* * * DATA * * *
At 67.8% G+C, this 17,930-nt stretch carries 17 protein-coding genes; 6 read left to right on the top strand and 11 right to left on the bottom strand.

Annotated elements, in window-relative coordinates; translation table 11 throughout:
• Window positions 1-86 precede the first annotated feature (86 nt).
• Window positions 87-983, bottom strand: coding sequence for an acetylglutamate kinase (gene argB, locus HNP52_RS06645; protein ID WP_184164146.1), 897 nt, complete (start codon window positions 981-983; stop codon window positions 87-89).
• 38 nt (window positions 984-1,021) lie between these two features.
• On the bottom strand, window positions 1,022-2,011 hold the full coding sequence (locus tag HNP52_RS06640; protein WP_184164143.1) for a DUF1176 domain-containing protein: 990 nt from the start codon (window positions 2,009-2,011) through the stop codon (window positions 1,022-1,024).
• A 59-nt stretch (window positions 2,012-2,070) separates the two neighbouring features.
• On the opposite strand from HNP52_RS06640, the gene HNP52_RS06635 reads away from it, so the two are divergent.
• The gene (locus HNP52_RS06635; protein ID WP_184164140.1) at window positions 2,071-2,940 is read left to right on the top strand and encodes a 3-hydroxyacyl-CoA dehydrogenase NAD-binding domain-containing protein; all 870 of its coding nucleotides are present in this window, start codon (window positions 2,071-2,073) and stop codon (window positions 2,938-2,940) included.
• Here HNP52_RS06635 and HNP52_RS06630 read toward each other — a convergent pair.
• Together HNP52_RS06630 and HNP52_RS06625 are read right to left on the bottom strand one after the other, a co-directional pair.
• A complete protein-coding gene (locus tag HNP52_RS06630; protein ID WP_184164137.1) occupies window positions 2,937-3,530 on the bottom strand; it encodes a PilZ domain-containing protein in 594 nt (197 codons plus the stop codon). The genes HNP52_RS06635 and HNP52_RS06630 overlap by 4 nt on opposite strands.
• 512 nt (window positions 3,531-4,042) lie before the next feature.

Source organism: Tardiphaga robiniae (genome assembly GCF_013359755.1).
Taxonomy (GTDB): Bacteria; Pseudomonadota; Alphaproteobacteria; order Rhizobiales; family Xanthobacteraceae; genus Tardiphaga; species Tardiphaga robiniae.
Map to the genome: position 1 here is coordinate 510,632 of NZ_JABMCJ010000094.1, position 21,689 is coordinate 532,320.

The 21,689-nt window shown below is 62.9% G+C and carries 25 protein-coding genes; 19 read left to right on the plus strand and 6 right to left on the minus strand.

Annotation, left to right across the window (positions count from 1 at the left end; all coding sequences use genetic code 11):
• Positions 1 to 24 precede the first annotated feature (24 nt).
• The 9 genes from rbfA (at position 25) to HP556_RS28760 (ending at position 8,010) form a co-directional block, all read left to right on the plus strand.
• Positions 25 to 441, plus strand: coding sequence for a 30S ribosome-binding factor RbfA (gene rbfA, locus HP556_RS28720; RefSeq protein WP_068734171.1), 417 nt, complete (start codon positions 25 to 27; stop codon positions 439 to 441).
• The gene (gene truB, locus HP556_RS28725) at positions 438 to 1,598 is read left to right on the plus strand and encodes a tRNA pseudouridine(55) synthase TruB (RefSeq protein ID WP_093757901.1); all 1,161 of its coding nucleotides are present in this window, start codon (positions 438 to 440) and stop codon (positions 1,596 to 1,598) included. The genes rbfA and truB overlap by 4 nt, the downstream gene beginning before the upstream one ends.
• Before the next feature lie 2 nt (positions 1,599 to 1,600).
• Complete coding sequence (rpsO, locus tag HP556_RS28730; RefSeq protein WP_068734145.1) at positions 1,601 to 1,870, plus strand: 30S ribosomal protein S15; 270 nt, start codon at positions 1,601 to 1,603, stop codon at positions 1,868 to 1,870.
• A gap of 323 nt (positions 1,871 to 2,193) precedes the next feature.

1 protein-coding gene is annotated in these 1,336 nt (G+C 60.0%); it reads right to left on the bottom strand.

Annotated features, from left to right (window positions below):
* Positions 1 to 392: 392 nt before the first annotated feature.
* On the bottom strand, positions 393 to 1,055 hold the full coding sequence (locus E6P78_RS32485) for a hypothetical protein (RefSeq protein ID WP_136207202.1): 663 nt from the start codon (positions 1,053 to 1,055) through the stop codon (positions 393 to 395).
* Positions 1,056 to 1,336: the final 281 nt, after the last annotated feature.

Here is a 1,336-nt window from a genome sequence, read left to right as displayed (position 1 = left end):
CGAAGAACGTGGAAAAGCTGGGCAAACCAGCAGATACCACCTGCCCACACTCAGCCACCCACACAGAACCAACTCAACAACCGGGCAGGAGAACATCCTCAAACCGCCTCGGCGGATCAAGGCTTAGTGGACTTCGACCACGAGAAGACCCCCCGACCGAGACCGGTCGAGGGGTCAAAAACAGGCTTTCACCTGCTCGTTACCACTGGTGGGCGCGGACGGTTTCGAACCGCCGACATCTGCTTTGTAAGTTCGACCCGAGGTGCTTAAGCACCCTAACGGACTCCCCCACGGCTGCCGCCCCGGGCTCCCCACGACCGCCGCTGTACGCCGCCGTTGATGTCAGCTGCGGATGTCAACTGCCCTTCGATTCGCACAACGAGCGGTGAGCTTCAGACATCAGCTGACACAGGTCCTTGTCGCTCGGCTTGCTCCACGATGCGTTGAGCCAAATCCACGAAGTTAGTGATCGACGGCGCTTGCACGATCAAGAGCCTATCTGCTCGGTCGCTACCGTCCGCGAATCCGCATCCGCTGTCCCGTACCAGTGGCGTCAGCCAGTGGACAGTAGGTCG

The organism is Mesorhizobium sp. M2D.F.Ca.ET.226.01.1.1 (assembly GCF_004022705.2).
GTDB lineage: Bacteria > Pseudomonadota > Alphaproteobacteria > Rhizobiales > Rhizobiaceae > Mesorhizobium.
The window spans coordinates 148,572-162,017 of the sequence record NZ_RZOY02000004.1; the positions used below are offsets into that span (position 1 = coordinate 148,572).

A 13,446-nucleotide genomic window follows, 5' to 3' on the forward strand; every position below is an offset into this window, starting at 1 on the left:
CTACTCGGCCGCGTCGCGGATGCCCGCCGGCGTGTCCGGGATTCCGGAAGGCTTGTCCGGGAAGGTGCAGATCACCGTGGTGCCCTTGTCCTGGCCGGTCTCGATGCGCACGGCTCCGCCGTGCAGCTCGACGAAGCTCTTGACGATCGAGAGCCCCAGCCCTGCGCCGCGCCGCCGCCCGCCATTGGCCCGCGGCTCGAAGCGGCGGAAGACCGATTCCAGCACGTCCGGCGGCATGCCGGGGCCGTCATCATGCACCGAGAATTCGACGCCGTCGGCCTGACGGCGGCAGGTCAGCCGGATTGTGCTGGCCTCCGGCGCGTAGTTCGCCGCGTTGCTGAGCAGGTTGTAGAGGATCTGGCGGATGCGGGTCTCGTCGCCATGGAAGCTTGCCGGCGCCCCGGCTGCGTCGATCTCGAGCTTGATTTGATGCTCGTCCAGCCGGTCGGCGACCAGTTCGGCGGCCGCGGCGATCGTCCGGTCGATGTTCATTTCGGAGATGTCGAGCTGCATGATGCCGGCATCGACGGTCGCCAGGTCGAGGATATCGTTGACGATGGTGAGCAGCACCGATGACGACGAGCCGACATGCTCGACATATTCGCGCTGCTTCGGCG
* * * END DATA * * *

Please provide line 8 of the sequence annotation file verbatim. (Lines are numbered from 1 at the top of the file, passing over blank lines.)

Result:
• On the opposite strand from HNP52_RS06640, the gene HNP52_RS06635 reads away from it, so the two are divergent.